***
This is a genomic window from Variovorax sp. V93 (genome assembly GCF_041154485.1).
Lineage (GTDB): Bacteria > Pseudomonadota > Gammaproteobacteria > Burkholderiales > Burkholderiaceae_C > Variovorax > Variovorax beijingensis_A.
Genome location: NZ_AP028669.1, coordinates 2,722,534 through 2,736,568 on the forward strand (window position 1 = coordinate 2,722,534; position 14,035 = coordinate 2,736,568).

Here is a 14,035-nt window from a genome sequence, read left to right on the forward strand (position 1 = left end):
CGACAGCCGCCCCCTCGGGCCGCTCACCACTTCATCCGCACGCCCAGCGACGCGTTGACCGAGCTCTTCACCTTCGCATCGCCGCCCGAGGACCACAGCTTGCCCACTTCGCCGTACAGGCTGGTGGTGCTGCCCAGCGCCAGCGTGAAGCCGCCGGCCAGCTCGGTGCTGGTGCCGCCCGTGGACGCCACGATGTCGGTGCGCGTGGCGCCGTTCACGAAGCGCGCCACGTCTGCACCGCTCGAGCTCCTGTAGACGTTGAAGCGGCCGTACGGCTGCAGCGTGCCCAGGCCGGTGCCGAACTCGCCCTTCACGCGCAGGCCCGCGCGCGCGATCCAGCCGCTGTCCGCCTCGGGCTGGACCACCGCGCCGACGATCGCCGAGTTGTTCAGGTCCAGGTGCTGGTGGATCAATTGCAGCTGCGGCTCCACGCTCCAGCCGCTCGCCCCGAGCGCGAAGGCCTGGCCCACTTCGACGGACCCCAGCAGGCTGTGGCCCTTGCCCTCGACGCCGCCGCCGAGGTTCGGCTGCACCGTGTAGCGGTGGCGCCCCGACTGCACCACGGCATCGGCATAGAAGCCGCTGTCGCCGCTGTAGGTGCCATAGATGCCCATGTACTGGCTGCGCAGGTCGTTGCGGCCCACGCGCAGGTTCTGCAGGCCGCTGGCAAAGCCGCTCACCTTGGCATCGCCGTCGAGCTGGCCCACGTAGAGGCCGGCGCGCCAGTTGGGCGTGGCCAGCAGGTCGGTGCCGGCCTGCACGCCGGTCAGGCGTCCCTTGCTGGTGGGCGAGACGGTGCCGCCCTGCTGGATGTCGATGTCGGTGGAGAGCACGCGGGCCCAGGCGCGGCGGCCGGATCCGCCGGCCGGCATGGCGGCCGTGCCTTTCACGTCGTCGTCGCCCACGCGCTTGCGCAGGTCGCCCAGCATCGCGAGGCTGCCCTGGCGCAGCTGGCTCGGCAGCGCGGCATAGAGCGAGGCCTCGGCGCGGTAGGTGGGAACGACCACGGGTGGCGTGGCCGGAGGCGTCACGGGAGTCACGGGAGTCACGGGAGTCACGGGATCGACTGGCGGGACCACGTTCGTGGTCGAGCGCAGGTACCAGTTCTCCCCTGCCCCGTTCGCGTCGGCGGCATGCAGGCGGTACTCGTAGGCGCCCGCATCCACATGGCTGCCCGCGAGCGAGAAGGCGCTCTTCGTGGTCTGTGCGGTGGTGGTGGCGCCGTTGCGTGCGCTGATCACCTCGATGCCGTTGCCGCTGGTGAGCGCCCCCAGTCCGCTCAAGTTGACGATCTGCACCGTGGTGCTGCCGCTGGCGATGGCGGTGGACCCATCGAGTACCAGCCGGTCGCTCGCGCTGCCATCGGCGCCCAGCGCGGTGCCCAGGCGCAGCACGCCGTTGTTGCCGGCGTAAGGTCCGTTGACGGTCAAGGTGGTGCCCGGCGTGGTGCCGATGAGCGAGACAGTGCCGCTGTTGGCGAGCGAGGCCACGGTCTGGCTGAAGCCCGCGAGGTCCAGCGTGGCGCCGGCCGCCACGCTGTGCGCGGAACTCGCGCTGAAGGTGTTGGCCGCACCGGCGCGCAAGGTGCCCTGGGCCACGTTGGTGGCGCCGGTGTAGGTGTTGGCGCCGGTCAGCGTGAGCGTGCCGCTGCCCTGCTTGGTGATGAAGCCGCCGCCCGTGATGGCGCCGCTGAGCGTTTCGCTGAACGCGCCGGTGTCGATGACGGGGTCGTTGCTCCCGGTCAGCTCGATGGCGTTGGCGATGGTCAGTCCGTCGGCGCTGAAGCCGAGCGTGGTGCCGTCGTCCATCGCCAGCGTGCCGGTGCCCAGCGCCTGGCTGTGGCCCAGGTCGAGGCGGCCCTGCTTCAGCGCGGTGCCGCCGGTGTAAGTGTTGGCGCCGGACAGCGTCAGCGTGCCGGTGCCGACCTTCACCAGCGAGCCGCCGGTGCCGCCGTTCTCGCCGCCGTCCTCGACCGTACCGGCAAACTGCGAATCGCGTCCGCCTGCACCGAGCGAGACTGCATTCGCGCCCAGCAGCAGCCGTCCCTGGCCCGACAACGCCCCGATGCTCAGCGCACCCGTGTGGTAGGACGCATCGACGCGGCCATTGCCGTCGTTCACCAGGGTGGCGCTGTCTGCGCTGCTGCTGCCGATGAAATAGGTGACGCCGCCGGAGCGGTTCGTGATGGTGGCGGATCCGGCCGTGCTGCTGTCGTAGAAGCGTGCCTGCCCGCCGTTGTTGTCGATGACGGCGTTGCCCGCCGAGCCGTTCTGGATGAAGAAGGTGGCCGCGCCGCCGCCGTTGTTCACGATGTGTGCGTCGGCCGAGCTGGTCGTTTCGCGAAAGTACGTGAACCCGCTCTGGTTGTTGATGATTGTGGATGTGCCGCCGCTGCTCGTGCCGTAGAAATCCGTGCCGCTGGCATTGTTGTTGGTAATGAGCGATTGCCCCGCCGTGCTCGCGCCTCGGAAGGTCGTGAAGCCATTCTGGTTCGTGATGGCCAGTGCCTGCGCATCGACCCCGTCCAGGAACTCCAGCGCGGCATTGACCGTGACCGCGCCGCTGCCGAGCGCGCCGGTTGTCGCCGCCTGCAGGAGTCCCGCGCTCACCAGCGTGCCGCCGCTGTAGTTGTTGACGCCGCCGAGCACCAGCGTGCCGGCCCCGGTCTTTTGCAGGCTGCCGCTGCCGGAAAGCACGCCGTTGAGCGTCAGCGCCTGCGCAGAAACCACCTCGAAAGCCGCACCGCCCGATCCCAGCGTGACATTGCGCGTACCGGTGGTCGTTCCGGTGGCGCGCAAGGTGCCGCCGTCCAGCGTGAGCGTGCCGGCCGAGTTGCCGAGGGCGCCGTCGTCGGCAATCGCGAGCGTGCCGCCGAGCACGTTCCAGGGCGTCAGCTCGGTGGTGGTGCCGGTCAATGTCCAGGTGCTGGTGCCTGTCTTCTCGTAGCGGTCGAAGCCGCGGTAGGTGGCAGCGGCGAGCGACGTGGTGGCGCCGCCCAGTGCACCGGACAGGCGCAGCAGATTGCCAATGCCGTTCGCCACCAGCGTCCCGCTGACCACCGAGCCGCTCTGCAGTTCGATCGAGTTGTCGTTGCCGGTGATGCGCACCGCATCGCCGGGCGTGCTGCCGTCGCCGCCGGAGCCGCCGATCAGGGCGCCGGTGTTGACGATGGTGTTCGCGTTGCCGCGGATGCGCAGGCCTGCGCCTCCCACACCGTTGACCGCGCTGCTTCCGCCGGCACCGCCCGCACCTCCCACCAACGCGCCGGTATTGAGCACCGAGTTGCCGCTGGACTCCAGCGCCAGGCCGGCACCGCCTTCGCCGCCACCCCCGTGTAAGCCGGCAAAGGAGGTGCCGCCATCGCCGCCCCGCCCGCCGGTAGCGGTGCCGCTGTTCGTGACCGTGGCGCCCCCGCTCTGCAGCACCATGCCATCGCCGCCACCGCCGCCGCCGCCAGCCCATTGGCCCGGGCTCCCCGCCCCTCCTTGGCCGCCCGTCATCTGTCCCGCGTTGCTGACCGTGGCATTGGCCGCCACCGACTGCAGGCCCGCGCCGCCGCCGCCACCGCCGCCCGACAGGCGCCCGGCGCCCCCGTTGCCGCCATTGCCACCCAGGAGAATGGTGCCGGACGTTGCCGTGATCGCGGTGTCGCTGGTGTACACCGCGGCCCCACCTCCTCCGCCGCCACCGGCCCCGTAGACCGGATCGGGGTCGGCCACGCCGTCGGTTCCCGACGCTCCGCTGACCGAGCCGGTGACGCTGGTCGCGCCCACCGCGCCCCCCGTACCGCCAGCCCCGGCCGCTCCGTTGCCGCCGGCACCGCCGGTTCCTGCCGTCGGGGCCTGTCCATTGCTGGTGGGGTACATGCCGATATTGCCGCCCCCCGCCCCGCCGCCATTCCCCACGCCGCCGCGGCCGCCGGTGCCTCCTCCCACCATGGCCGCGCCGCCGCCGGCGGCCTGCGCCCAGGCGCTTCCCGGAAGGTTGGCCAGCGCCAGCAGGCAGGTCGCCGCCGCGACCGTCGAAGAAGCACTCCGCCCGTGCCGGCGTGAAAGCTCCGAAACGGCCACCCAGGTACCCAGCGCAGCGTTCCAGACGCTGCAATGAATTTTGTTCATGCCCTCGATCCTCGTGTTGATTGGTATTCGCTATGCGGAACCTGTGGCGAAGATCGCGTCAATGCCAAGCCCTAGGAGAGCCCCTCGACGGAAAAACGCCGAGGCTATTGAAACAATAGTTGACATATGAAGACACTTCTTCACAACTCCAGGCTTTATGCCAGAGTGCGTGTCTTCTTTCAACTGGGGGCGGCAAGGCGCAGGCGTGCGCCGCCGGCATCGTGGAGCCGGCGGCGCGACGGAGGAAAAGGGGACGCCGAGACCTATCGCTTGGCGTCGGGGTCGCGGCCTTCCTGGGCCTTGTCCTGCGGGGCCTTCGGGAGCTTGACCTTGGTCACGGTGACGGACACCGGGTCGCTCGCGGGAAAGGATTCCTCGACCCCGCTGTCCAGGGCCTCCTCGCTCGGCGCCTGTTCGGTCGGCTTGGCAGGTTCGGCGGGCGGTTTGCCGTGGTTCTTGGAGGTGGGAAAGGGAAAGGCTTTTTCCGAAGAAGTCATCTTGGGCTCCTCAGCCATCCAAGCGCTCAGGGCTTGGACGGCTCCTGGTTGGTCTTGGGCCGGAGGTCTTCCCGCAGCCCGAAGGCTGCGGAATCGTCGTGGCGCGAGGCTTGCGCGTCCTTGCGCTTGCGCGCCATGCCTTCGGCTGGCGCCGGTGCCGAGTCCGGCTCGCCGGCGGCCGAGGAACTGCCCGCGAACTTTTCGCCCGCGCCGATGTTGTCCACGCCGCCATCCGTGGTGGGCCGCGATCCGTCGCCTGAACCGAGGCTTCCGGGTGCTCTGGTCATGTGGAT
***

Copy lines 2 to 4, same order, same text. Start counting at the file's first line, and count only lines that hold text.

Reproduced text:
Lineage (GTDB): Bacteria > Pseudomonadota > Gammaproteobacteria > Burkholderiales > Burkholderiaceae_C > Variovorax > Variovorax beijingensis_A.
Genome location: NZ_AP028669.1, coordinates 2,722,534 through 2,736,568 on the forward strand (window position 1 = coordinate 2,722,534; position 14,035 = coordinate 2,736,568).

Here is a 14,035-nt window from a genome sequence, read left to right on the forward strand (position 1 = left end):